Amgen Presents Preclinical and Clinical Data from Oncology Programs| Amgen

Amgen Presents Preclinical and Clinical Data from Oncology Programs

Early Data Presented from Investigational Molecules that Target Apoptosis and Growth Regulation Pathways

Abstract Numbers: 3162, 1326, 3999, 2804, 4001, 3994

SAN DIEGO--(BUSINESS WIRE)--April 15, 2008--Amgen (NASDAQ:AMGN) today announced data generated by the company's robust oncology research and development programs in the areas of apoptosis (programmed cell death) and cell growth regulation. The data, presented at the American Association for Cancer Research (AACR) Annual Meeting in San Diego were from five preclinical studies evaluating anti-tumor activity, pharmacodynamics, and potential pre-clinical and clinical biomarkers for investigational molecules AMG 655, AMG 479 and AMG 102.

"We are excited to be pushing the boundaries of knowledge around known oncology pathways such as apoptosis and growth regulation by exploring new and innovative approaches to attack tumor cells," said David Chang, M.D., vice president, Global Oncology Development at Amgen. "While still early, we are pleased to be presenting a broad spectrum of data at this meeting reinforcing the biologic plausibility of targeting newly-discovered approaches to attack cancer via these pathways."

Targeting Apoptosis via Death Receptors

AMG 655 is an investigational fully human monoclonal antibody (mAb) agonist directed against death receptor 5 (DR5). AMG 655 is designed to activate caspases and induce apoptosis in sensitive tumor cells.

Apoptosis is a form of cell suicide in which a controlled sequence of biochemical events leads to cell death. In cancer, the dysregulation of apoptosis is critical in the development and survival of tumors. Apoptosis can be triggered by cell stress and DNA damage, but it also occurs normally during development of the body.

Data presented at AACR showed that, when combined with the chemotherapeutic agent gemcitabine, AMG 655 enhanced apoptosis in both in vitro, and in vivo, pancreatic cancer models. The combination of AMG 655 and gemcitabine was more effective in these models than either agent alone.

In another study, AMG 655 was combined with a chemotherapeutic agent (irinotecan or 5-fluorouracil (5-FU)) enhanced apoptosis relative to either agent alone in both in vitro and in vivo colon cancer cell models. AMG 655 is currently being tested against colorectal cancer in a Phase 1b/2 clinical trial.

In a third study, positron emission tomography (PET) was evaluated for its potential as a non-invasive method to measure receptor occupancy of DR5, the target of AMG 655. The preclinical results support the potential of using PET for imaging DR5 positive tumors and measuring receptor occupancy in patients. This imaging technology also is being applied to the study of other antibodies in the Amgen pipeline.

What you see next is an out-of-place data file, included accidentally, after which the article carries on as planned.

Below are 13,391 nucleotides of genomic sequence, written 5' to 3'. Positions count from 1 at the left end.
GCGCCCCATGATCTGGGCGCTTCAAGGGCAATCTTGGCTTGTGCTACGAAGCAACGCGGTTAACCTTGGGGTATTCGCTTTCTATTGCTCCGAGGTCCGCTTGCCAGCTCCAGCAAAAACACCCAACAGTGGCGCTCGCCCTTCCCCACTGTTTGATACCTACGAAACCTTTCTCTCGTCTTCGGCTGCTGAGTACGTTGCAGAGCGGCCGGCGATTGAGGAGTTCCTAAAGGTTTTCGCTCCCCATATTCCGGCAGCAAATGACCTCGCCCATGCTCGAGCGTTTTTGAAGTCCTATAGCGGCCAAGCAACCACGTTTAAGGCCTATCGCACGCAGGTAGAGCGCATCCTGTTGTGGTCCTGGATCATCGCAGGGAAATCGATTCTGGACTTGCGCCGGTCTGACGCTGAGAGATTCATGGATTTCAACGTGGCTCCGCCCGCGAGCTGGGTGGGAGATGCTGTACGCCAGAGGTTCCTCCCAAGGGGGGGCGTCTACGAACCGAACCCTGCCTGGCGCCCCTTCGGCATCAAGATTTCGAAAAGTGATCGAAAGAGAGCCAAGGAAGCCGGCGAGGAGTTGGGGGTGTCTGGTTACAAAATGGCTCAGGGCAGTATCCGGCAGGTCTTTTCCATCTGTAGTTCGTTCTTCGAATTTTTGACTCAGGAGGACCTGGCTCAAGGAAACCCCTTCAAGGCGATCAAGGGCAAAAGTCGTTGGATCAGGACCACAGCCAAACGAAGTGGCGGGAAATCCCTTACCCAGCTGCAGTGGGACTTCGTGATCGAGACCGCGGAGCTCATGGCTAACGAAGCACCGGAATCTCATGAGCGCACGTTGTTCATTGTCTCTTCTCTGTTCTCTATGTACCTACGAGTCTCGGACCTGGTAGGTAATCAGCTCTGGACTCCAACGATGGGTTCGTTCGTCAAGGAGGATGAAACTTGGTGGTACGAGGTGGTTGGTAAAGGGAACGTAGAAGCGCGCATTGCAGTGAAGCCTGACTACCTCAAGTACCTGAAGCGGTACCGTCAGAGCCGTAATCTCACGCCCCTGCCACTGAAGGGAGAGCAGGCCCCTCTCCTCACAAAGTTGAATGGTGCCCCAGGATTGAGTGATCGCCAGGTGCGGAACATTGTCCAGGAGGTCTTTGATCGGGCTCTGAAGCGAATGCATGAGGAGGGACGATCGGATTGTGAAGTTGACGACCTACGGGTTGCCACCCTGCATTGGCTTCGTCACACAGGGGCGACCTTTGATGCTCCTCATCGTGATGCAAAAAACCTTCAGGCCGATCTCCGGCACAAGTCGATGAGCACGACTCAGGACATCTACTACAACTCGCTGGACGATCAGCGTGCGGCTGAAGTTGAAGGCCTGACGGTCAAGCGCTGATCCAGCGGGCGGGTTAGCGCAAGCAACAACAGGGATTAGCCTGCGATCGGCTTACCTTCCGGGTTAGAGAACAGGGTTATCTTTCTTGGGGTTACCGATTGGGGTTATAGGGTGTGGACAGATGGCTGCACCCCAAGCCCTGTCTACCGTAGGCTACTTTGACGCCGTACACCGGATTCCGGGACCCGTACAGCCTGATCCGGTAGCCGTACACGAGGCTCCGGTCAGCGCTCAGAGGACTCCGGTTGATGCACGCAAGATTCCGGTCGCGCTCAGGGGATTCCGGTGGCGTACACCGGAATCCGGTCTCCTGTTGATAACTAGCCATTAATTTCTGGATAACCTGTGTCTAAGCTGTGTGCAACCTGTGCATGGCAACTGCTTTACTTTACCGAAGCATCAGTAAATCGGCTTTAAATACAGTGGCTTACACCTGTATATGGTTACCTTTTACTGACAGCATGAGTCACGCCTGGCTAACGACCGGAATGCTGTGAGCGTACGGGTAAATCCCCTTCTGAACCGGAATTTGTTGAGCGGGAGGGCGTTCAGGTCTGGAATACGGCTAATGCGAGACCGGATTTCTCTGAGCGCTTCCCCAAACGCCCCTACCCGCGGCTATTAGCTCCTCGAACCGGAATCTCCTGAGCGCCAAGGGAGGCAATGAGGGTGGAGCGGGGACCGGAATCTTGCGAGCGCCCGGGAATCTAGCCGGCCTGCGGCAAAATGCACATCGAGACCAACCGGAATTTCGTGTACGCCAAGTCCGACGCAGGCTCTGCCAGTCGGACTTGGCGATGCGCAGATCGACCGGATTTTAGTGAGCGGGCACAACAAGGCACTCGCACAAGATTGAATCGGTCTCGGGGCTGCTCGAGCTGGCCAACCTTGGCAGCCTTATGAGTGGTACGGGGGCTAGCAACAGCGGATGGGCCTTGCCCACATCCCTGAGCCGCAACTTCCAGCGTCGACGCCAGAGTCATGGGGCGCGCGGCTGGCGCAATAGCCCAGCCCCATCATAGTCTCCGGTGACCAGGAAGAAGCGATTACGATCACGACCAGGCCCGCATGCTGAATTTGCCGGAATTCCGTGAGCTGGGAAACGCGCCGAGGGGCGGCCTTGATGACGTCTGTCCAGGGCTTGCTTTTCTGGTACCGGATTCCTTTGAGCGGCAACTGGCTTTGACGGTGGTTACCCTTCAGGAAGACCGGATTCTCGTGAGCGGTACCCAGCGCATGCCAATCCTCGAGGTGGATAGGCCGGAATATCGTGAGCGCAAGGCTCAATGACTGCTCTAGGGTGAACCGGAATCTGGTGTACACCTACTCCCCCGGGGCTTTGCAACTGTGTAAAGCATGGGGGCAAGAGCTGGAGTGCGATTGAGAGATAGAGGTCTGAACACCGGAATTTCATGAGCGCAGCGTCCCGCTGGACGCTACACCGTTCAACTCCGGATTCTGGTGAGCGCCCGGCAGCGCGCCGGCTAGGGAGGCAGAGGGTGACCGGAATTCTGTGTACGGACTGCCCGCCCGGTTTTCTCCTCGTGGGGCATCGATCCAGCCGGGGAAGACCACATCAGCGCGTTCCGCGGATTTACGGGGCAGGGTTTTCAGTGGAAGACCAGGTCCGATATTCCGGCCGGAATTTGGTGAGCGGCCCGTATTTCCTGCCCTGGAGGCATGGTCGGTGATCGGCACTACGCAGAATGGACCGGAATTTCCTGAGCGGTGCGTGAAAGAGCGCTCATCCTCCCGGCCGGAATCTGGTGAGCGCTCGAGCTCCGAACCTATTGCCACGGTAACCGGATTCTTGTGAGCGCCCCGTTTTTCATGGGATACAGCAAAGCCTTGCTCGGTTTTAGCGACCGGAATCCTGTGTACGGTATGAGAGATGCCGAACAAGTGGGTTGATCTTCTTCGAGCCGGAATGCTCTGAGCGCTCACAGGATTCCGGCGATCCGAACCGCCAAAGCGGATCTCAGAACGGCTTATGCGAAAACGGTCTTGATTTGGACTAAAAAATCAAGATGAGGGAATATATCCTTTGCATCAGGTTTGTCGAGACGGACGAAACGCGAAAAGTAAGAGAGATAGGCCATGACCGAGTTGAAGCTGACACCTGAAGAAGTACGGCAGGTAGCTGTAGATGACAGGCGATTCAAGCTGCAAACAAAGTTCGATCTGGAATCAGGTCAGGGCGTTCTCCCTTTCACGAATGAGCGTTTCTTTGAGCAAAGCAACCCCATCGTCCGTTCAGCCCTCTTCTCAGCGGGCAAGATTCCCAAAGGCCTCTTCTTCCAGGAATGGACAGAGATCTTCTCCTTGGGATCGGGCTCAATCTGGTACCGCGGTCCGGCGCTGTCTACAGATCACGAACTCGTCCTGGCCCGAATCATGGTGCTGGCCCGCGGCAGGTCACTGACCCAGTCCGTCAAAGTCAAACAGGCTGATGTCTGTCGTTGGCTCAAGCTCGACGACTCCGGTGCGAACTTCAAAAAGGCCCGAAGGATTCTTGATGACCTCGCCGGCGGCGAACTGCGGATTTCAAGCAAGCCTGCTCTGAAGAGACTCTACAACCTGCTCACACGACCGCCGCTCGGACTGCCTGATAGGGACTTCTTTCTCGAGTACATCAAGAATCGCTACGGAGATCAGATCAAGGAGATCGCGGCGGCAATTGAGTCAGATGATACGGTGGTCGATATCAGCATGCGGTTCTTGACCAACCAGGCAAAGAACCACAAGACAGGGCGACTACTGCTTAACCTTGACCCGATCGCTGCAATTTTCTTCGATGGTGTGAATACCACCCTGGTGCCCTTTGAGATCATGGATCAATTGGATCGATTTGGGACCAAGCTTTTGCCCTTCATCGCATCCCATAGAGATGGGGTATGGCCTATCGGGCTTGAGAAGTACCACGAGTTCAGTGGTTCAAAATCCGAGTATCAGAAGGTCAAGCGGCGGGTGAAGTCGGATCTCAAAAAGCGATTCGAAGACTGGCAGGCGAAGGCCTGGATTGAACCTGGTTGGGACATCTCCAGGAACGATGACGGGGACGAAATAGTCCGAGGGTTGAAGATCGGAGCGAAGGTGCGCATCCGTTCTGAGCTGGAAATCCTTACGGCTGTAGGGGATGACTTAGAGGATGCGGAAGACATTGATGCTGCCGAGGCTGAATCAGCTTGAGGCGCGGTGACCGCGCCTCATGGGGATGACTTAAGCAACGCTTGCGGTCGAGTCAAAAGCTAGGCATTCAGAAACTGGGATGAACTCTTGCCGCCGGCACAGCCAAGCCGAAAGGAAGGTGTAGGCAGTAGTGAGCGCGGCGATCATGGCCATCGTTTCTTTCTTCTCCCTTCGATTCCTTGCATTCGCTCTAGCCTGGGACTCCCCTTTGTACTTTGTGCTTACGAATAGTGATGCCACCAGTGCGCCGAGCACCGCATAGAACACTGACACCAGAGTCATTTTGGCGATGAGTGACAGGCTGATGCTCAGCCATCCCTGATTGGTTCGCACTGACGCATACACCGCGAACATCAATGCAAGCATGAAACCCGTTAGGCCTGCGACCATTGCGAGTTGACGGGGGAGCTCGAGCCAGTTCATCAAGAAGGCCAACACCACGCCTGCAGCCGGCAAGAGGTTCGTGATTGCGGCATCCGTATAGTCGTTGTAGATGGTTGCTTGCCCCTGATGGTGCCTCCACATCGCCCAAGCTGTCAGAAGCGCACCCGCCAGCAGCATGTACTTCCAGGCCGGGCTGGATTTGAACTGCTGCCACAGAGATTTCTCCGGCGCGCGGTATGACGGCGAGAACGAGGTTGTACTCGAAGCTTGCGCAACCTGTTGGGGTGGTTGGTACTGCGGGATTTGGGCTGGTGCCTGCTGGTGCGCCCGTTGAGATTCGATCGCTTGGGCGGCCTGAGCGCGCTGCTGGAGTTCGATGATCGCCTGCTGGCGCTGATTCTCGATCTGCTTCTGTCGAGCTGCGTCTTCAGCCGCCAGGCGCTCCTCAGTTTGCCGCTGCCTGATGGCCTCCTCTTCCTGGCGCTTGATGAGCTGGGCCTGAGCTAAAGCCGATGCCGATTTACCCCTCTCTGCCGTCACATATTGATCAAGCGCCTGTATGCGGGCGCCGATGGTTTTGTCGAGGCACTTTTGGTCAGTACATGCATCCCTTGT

Targeting Growth Regulation in Cancer

AMG 479 is an investigational fully human monoclonal antibody that binds to insulin-like growth factor-1 receptor (IGF-1R) without cross-reacting with the closely related insulin receptor.

IGF-1 and IGF-2 activate the IGF-1R receptor, which is expressed in many human cancers. The expression of IGF-1 mediates tumor proliferation and reduces apoptosis and is associated with higher incidences and more aggressive progression of many common cancers.

Activation of these growth and survival pathways may allow tumor cells to resist the apoptosis-inducing activity of chemotherapy, radiation, and hormonal therapy and can increase cellular proliferation.

The preclinical data presented showed that AMG 479 inhibited more than 80 percent of IGF-1 induced growth activation in certain sarcoma cell line. Treatment of these cell lines with a combination of AMG 479 and cyclophosphamide resulted in significant (p=0.0020 vs. AMG 479, p=0.0002 vs. cyclophosphamide) tumor growth inhibition compared to either treatment alone. AMG 479 is currently in phase 2 Ewing's sarcoma trial.

AMG 102

AMG 102 is an investigational fully human monoclonal antibody that targets the action of anti-hepatocyte growth factor (HGF)/scatter factor (SF). HGF signaling through its receptor c-Met appears to play an important role in many types of human cancers.

The HGF/SF:c-Met pathway mediates a large number of normal activities in cells of epithelial origin - including proliferation, survival, migration, and invasion. The dysregulation of the HGF/SF:c-Met pathway appears to play an important role in many types of cancers, often leading to tumorigenesis and metastasis.

The data presented at AACR examined exploratory biomarkers that might be useful pharmacodynamic or patient enrichment markers for HGF/SF:c-Met therapies like AMG 102. Preclinical glioblastoma tumor xenograft models were treated with a single dose of AMG 102 ranging from 3- 300 ug IP. On days 3 and 7 after treatment initiation, plasma was harvested and levels of tumor-derived total human HGF, soluble human c-Met and CD44v6 (a c-Met associated protein) were quantified. Plasma samples from patients enrolled in the AMG 102 first-in-human trial were also examined. Total HGF and soluble c-Met levels were determined in plasma from patients in sequential dose cohorts (4-6 pts/cohort) that had been treated with AMG 102 at 0.5, 1, 3, 5, 10, or 20 mg/kg.

The study found that the treatment of tumor bearing preclinical models or cancer patients with AMG 102 gave rise to a dose-dependent increase in circulating HGF levels which suggests that monitoring HGF levels during treatment may serve as a biomarker for inhibition of the HGF/SF:c-Met pathway.

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